Live Performance Service - International Music Presentations

Miles Davis performed his last European concert in Vienna in 1991. It has also become legendary as "the concert that almost never happened".

Miles Davis was born in Alton, Illinois, in 1926, and had his first exposure to jazz when visiting the clubs of St. Louis, just across the Mississippi River from his hometown. As a teenager, the young trumpeter went to New York to study at the Juilliard School of Music but was soon drawn to the vibrant jazz scene on 42nd street in Manhattan.

Davis joined Charlie Parker’s band in 1945 when bebop was exploding across the landscape of jazz. A few years later he launched a solo career and, along with Gerry Mulligan and Lee Konitz, recorded some of the first cool jazz albums in the early 1950s. It was also in the 1950s that he found the right collaborator in arranger Gil Evans. Between 1958 and 1963 they recorded several superb albums, including "Porgy and Bess" and "Sketches of Spain".

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Miles DavisMiles Davis
Miles Davis

In the 1960s, Miles Davis became a pioneer of free and electronic jazz-rock with a band which included Joe Zawinul. After withdrawing from the music scene for much of the 1970s and early 1980s, Miles Davis came back in the mid-1980s with his album "Tutu", named after the South African bishop and anti-apartheid activists. Always an innovator, Miles Davis was experimenting with combinations of jazz and hip-hop when he died in the fall of 1991 and the age of 65.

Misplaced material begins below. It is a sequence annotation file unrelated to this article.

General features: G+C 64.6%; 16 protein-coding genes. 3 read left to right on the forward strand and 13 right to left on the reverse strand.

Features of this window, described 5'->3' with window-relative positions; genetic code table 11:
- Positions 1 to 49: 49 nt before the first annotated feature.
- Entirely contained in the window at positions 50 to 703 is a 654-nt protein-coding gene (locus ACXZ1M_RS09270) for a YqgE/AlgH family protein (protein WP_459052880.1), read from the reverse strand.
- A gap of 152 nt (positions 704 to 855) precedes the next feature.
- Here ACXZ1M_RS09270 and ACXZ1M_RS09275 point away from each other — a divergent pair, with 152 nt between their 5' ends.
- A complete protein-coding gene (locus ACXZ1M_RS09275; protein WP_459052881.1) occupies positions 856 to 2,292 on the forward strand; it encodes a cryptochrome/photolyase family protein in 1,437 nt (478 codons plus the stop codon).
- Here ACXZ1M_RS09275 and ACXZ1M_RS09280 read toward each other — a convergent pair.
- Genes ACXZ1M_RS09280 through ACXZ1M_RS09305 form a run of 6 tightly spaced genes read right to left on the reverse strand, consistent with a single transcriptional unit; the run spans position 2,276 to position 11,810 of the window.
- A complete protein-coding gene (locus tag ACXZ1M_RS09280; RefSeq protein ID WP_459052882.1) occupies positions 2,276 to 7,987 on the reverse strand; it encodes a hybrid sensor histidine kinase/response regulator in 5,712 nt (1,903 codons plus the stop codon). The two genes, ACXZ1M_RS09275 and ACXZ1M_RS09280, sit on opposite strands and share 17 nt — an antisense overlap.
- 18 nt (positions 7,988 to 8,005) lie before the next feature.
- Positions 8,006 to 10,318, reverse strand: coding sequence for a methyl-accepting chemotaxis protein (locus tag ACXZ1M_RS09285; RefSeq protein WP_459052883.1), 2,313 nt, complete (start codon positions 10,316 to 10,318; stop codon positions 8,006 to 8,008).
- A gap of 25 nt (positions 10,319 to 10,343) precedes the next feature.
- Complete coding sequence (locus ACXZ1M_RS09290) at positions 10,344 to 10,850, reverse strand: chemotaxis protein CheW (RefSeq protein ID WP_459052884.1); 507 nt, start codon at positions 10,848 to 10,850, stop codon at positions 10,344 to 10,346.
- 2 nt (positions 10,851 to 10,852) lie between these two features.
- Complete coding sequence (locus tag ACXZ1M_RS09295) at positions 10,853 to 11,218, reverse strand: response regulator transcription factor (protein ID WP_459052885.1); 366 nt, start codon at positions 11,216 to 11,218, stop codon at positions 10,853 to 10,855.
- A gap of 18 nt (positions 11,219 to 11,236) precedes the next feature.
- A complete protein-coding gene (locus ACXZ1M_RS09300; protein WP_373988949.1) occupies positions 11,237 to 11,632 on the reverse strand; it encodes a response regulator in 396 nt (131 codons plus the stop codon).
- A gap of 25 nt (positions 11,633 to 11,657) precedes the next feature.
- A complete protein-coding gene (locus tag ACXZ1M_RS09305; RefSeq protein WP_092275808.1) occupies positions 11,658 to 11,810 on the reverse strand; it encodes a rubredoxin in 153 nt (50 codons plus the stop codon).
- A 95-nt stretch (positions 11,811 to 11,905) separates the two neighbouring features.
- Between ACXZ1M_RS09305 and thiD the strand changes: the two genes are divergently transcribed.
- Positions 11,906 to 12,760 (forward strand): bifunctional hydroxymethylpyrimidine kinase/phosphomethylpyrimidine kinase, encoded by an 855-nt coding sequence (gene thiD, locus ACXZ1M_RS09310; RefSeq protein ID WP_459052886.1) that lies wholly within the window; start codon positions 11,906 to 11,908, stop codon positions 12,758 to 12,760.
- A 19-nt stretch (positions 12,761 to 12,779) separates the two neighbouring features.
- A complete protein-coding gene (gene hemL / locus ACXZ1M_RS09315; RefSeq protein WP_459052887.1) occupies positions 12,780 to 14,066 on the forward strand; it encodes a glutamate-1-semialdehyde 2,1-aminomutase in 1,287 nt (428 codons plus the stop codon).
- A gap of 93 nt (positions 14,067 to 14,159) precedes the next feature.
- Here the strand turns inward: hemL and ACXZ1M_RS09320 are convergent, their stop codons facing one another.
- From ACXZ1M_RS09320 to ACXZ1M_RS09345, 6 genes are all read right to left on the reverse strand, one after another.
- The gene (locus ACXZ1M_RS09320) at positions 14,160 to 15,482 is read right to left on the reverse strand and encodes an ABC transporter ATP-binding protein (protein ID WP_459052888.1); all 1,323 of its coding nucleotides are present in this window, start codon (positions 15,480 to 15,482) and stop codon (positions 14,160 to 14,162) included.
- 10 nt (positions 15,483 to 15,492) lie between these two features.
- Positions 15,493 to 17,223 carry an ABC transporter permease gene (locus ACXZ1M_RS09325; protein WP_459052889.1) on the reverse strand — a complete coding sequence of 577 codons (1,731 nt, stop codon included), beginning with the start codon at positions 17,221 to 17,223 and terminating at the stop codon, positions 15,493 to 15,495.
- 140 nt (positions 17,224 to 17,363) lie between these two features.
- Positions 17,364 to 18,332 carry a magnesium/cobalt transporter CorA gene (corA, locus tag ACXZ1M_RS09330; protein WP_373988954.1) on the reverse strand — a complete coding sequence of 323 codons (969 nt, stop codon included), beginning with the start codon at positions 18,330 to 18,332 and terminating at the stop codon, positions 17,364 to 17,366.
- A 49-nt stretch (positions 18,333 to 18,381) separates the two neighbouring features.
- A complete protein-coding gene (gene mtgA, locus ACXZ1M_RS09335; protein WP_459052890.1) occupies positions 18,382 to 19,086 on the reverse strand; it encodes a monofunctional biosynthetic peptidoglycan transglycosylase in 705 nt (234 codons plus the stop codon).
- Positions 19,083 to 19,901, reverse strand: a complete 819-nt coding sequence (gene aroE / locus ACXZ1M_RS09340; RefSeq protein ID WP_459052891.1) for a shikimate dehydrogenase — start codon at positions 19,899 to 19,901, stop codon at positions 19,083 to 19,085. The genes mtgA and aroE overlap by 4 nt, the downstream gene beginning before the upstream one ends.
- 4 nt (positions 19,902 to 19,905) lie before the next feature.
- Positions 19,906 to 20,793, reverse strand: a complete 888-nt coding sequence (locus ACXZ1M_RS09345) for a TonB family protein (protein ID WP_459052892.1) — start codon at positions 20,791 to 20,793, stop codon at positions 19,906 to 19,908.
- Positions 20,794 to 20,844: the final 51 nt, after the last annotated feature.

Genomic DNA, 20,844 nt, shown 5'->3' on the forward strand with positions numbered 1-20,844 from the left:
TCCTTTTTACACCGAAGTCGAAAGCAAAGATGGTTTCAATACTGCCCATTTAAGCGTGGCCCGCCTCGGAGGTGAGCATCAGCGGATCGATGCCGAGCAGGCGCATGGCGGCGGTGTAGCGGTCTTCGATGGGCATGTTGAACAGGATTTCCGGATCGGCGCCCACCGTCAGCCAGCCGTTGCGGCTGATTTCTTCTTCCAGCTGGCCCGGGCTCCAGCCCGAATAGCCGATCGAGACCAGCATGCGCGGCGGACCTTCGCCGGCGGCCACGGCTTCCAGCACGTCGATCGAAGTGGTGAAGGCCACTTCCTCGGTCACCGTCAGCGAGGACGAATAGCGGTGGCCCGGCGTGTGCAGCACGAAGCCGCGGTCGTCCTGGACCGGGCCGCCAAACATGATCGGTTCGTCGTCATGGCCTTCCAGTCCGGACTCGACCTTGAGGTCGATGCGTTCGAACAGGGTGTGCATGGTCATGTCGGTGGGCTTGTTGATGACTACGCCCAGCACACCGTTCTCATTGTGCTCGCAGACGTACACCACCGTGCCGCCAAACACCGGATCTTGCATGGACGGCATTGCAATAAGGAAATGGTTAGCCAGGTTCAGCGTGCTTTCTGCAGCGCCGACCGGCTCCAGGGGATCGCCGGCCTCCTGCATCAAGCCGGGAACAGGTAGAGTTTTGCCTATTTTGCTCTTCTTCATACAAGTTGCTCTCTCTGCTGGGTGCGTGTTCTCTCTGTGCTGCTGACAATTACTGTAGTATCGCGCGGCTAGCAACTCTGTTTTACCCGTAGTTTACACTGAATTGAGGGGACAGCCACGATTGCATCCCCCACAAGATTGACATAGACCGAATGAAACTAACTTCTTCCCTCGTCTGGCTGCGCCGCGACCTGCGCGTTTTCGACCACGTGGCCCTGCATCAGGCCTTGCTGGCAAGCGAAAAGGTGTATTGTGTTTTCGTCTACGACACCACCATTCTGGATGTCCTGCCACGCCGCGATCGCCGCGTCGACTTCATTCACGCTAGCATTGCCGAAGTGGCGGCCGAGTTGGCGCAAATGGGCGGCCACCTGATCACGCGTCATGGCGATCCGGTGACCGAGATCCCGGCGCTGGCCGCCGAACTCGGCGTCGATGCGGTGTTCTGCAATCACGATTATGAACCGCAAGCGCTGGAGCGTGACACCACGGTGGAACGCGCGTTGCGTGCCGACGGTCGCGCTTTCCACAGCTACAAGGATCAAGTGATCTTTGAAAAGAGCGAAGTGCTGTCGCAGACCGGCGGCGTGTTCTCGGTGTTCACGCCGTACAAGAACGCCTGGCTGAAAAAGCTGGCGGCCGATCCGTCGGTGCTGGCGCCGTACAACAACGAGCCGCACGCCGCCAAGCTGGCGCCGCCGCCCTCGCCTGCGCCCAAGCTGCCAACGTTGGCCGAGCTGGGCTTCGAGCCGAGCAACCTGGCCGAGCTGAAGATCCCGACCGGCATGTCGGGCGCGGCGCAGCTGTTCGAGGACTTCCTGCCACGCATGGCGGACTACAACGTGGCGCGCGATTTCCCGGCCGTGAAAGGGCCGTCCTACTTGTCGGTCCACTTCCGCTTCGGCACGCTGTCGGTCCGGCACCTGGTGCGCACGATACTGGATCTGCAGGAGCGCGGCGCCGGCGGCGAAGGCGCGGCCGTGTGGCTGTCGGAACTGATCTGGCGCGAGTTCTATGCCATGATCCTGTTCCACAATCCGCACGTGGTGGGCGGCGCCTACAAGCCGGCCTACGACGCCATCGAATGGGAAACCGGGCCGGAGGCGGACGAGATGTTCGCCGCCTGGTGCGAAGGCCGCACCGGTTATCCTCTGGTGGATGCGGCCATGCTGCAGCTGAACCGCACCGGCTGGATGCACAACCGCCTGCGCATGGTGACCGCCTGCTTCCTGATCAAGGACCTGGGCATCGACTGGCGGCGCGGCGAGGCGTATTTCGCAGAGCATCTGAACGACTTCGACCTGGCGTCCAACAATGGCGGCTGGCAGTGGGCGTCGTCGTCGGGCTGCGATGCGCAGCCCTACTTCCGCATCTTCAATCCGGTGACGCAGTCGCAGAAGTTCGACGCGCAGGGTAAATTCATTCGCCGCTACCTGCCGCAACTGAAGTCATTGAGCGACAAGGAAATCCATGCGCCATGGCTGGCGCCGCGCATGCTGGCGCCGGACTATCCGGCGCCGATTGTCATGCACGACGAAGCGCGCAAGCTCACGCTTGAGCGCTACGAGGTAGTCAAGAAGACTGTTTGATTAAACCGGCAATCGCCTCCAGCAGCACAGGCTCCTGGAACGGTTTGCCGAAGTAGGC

Miles agreed to perform at the Austria Center in the summer of 1991. As Fritz Thom tells it, it was the concert which almost never happened because the truck carrying the band’s equipment had lost their way from the previous concert venue. Fritz urged the audience to be patient and even sent people to "scout" the highway to guide the tardy truck to the Austria Center. Miles had agreed to perform in Vienna the following year if the equipment arrived too late for the gig. Happily for all, the equipment eventually arrived and the concert proceeded, albeit a few hours later than planned. Miles and his band put on a remarkable show. It was, alas, to be his last concert in Europe. Jazz fans across the continent were saddened to hear a few months later that this true giant of jazz had passed away much too soon.

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